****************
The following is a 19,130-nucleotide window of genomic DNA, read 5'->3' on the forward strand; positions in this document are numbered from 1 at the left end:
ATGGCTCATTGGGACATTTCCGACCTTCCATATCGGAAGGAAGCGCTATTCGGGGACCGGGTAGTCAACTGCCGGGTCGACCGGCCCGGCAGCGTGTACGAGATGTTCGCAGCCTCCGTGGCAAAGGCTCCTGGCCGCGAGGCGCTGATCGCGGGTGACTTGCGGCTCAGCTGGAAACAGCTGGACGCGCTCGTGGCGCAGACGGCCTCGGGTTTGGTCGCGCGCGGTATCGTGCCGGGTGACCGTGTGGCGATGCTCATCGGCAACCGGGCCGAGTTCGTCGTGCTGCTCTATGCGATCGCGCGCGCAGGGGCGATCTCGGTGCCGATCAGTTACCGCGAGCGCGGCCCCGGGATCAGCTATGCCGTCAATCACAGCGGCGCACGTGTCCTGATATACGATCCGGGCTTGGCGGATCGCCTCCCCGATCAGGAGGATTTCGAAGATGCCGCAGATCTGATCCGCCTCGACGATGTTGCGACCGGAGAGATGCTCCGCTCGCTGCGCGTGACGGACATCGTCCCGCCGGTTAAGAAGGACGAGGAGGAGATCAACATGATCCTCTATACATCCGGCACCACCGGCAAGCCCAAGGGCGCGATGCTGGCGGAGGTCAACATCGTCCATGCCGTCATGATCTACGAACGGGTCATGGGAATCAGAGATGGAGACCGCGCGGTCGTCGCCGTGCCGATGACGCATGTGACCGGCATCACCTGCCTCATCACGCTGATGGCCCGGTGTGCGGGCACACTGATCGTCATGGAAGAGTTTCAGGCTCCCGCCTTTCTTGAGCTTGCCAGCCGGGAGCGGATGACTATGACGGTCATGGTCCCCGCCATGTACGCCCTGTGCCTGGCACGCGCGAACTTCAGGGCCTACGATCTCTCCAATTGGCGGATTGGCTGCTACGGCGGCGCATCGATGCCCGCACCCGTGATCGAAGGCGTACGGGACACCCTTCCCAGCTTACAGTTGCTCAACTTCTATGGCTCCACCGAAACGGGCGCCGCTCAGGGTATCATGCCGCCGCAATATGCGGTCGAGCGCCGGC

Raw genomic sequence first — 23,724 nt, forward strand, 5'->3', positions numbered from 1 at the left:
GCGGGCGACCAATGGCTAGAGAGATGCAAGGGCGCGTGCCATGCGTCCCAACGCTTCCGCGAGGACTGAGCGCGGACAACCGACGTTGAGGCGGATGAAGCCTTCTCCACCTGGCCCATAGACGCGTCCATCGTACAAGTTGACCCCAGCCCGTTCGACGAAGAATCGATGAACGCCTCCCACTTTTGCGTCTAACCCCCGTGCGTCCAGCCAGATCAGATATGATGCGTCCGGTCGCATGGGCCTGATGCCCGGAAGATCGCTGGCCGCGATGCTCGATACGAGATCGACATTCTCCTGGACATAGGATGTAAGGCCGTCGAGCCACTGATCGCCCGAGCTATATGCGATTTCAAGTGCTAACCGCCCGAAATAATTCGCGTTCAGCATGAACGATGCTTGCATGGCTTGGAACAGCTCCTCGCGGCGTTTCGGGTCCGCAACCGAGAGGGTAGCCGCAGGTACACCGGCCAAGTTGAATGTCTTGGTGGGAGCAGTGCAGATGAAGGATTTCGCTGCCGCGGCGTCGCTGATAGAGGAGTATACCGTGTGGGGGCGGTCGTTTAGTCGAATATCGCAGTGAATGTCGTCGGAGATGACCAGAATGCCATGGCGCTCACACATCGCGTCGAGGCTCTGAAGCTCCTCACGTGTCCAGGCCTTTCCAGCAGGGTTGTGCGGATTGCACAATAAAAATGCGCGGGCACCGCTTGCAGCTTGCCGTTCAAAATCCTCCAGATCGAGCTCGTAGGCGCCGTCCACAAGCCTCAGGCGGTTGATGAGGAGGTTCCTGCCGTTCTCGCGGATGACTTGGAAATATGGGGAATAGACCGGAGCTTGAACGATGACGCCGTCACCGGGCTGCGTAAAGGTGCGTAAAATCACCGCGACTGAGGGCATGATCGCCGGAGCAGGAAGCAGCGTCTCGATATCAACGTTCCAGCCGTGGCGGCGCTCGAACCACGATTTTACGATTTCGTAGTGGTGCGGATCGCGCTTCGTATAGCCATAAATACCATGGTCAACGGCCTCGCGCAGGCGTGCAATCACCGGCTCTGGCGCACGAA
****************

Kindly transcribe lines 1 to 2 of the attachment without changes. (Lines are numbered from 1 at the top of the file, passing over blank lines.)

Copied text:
The following is a 19,130-nucleotide window of genomic DNA, read 5'->3' on the forward strand; positions in this document are numbered from 1 at the left end:
ATGGCTCATTGGGACATTTCCGACCTTCCATATCGGAAGGAAGCGCTATTCGGGGACCGGGTAGTCAACTGCCGGGTCGACCGGCCCGGCAGCGTGTACGAGATGTTCGCAGCCTCCGTGGCAAAGGCTCCTGGCCGCGAGGCGCTGATCGCGGGTGACTTGCGGCTCAGCTGGAAACAGCTGGACGCGCTCGTGGCGCAGACGGCCTCGGGTTTGGTCGCGCGCGGTATCGTGCCGGGTGACCGTGTGGCGATGCTCATCGGCAACCGGGCCGAGTTCGTCGTGCTGCTCTATGCGATCGCGCGCGCAGGGGCGATCTCGGTGCCGATCAGTTACCGCGAGCGCGGCCCCGGGATCAGCTATGCCGTCAATCACAGCGGCGCACGTGTCCTGATATACGATCCGGGCTTGGCGGATCGCCTCCCCGATCAGGAGGATTTCGAAGATGCCGCAGATCTGATCCGCCTCGACGATGTTGCGACCGGAGAGATGCTCCGCTCGCTGCGCGTGACGGACATCGTCCCGCCGGTTAAGAAGGACGAGGAGGAGATCAACATGATCCTCTATACATCCGGCACCACCGGCAAGCCCAAGGGCGCGATGCTGGCGGAGGTCAACATCGTCCATGCCGTCATGATCTACGAACGGGTCATGGGAATCAGAGATGGAGACCGCGCGGTCGTCGCCGTGCCGATGACGCATGTGACCGGCATCACCTGCCTCATCACGCTGATGGCCCGGTGTGCGGGCACACTGATCGTCATGGAAGAGTTTCAGGCTCCCGCCTTTCTTGAGCTTGCCAGCCGGGAGCGGATGACTATGACGGTCATGGTCCCCGCCATGTACGCCCTGTGCCTGGCACGCGCGAACTTCAGGGCCTACGATCTCTCCAATTGGCGGATTGGCTGCTACGGCGGCGCATCGATGCCCGCACCCGTGATCGAAGGCGTACGGGACACCCTTCCCAGCTTACAGTTGCTCAACTTCTATGGCTCCACCGAAACGGGCGCCGCTCAGGGTATCATGCCGCCGCAATATGCGGTCGAGCGCCGGC